Imagine a world without chicken wings. It’s hard. Yet every single Baby Boomer alive today was born into that world. Prior to 1964 (-ish, but more on that later), there was no such thing as the modern chicken wing. That’s a dark world, but we can thank a frigid industrial town in upstate New York for making it brighter.
Buffalo, New York, is known for a few things. The cold, for one, and being the home city of the only NFL team to make it to four consecutive Super Bowls — and the only team to lose four consecutive Super Bowls. It’s also the reason why the sentence Buffalo buffalo Buffalo buffalo buffalo buffalo Buffalo buffalo is grammatically correct. Most importantly, though, it’s known as the city that invented and lent its name to Buffalo chicken wings.
It all started, so the story goes, with a woman named Teressa Bellissimo and Anchor Bar, the restaurant her and her husband, Frank, owned. The Bellissimo family name means “very beautiful” in Italian, just like a proper chicken wing is indeed, very beautiful. New Yorker writer Calvin Trillin tracked the Bellissimo Buffalo chicken wings history down in 1980, just 16 years after the food’s invention and three years after the city of Buffalo declared July 29 Chicken Wing Day.
The modern chicken wing, it turns out, was inspired by a fateful wrong delivery. A delivery of wings was accidentally sent to Anchor Bar instead of the backs and necks the restaurant ordered for its spaghetti sauce. The wings were too high quality to have the same fate as those other cuts of meat, or, as Frank put it, “They were looking at you, like saying, ‘I don’t belong in the sauce.’”
Teressa was tasked with figuring out what to do with them instead. Chicken wings at the time were one of the cheapest parts of the bird and either thrown away or used for stock. Undaunted, Teressa cut them in half, making a drumette section and a wingette, or flat, section. Then she fried them without any breading and smothered it all in a cayenne pepper based hot sauce.
The hors-d’oeuvres were served up with celery and blue cheese and the rest is history. Kind of. Teressa’s son Dom says his mother made them for some hungry Roman Catholics at 12:00 AM on a Saturday, and another story is that she made them for Dom and his friends one night. Regardless of the exact origin details, it was created, and it was good.
However, while reporting his story, Trillin came across a competing narrative right there in Buffalo. The idea of chicken wings smothered in hot sauce, according to this story, came from a black man named John Young. Young told Trillin that “black people have always eaten chicken wings,” and that his innovative twist was adding what he called mambo sauce in the early 1960s. When he left Buffalo in 1970, he said, chicken wings weren’t yet a hit.
“If the Anchor Bar was selling chicken wings, nobody in Buffalo knew it then,” Young told Trillin. “After I left here, everybody started [selling] chicken wings.”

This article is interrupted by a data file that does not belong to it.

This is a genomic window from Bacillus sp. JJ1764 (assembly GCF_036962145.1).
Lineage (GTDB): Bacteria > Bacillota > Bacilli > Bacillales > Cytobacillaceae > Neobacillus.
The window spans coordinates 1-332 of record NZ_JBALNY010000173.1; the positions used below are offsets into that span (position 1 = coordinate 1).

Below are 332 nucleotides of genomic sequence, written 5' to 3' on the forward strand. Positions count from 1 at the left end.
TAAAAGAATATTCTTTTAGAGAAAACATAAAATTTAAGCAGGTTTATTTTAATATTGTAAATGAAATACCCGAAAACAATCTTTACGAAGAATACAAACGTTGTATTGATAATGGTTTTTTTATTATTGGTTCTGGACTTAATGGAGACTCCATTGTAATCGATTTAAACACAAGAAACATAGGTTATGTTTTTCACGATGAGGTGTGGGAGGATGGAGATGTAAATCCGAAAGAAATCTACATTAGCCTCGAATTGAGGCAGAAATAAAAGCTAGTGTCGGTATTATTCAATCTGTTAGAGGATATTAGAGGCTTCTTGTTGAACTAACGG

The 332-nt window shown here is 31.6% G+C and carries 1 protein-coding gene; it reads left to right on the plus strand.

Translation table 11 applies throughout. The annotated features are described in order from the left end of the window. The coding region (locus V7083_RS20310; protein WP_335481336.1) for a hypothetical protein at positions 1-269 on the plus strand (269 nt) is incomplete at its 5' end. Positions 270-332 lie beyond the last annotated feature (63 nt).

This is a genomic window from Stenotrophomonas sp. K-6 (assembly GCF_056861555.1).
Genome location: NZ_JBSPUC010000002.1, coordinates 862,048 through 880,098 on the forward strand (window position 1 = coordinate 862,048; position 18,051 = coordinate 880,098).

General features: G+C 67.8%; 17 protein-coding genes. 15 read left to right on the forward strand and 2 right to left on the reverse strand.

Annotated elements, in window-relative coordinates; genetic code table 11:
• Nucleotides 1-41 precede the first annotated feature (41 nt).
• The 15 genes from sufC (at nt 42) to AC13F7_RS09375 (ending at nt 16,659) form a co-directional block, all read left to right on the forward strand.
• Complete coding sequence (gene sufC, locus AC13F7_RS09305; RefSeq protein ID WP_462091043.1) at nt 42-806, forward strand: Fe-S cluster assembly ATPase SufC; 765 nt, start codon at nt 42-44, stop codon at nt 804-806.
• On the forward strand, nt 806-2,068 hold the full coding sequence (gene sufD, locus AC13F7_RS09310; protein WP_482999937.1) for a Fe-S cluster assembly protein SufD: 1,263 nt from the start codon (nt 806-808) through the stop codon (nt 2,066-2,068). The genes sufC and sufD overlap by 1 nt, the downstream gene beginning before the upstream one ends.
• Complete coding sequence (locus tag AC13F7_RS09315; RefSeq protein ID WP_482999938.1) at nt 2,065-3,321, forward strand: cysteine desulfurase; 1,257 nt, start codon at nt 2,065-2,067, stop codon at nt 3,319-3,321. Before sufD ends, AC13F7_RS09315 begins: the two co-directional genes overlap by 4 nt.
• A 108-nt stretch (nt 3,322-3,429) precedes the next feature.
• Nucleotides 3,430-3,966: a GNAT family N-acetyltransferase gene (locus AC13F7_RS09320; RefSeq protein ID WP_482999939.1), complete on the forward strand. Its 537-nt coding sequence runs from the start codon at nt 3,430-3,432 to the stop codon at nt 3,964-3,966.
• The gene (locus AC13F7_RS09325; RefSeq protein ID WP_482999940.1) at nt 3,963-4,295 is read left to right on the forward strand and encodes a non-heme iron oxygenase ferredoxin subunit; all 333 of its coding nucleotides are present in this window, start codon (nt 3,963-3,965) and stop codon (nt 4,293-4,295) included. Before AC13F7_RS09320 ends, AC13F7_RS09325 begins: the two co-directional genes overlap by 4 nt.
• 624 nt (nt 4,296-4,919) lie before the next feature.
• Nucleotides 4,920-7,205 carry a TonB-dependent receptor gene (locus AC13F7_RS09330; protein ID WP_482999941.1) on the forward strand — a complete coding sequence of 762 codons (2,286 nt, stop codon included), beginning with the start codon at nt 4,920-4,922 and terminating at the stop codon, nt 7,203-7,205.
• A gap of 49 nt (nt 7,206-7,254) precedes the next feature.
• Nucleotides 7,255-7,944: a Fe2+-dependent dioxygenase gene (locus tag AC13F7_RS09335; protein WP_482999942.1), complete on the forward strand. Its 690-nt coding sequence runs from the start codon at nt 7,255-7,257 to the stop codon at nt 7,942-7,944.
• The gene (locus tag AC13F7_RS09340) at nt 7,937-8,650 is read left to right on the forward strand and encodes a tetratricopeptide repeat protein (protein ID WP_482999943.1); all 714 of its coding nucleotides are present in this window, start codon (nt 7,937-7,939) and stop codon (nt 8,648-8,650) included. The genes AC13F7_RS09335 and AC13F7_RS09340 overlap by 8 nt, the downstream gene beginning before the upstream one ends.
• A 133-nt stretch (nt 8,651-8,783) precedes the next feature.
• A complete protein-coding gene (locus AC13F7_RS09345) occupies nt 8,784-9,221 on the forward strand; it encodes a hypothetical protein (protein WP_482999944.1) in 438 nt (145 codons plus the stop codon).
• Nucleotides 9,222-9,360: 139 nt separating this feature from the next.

The main difference between the Bellissimo and Young versions is that Young left his chicken wing intact. Bellissimo’s way of cutting it to make a chicken wing into two small pieces was the way that spread across America.
Chicken wings quickly took over the nation. Buffalo Wild Wings opened in 1982 in Columbus, Ohio. In 1983, Hooters opened in Clearwater, Florida, with wings front and center on the menu. McDonald’s debuted the Mighty Wing in 1990, and KFC released Hot Wings in 1991. An eating contest called the Wing Bowl started in 1993, and it became one of the top contests in the competitive eating circuit. (It ended in 2018 after the Philadelphia Eagles won the Super Bowl.) Domino’s Pizza spent $32 million advertising its hot new menu item, chicken wings, in 1994.
Chicken wings were suddenly everywhere. Restaurants and bars found that chicken wings could sell for super low prices and, according to the National Chicken Council, “due to the spicy/salty nature of the sauce, they discovered that beer sales would go through the roof when customers ate wings.” Win-win, except that today, thanks to all the popularity and there only being two of them on every bird, chicken wings are the most expensive part of the chicken.
Chicken wings would be nothing, however, without hot sauce. As Andrew Rea, better known by his YouTube cooking channel handle Binging with Babish, put it at a recent event in New York City: “I love chicken wings because they’re just vessels for hot sauce.”
Anchor Bar’s original sauce recipe is a secret other than the fact that it includes cayenne pepper, salt, vinegar, garlic, and margarine. It has to be a secret, otherwise they wouldn’t be able to sell bottles of it. Every chicken wing peddler out there isn’t trekking to Buffalo to buy it though, because hot sauce preference is as subjective as is gets when it comes to food.
“Buffalo sauce is a big source of pride for us upstate New Yorkers,” Rea, who’s from Rochester, says. “Chicken wings cannot be made without Frank’s RedHot. I don’t know if you’ve made it with something else before, but it’s gross.”
The chefs at Dirt Candy and The Meatball Shop agree with Rea, but a proper New Orleans fan of Crystal Hot Sauce probably doesn’t, and the same can be said for any Texas Pete fan in North Carolina. Regional favorites vary, which is why there’s a good chance your hot sauce choice is dictated by where you’re from. Varying preferences is also why the biggest chicken wing sellers don’t settle for just one hot sauce. The chicken wing options at B Dubs, for example, lists “16 sauces, 5 seasonings, endless customization.”
Let’s not let our differences divide us. No matter which hot sauce you choose, take some time to say a quiet little thank you to the city of Buffalo for gracing us with the Buffalo chicken wing this Super Bowl Sunday. It’s one thing, at least, that won’t ever disappoint you.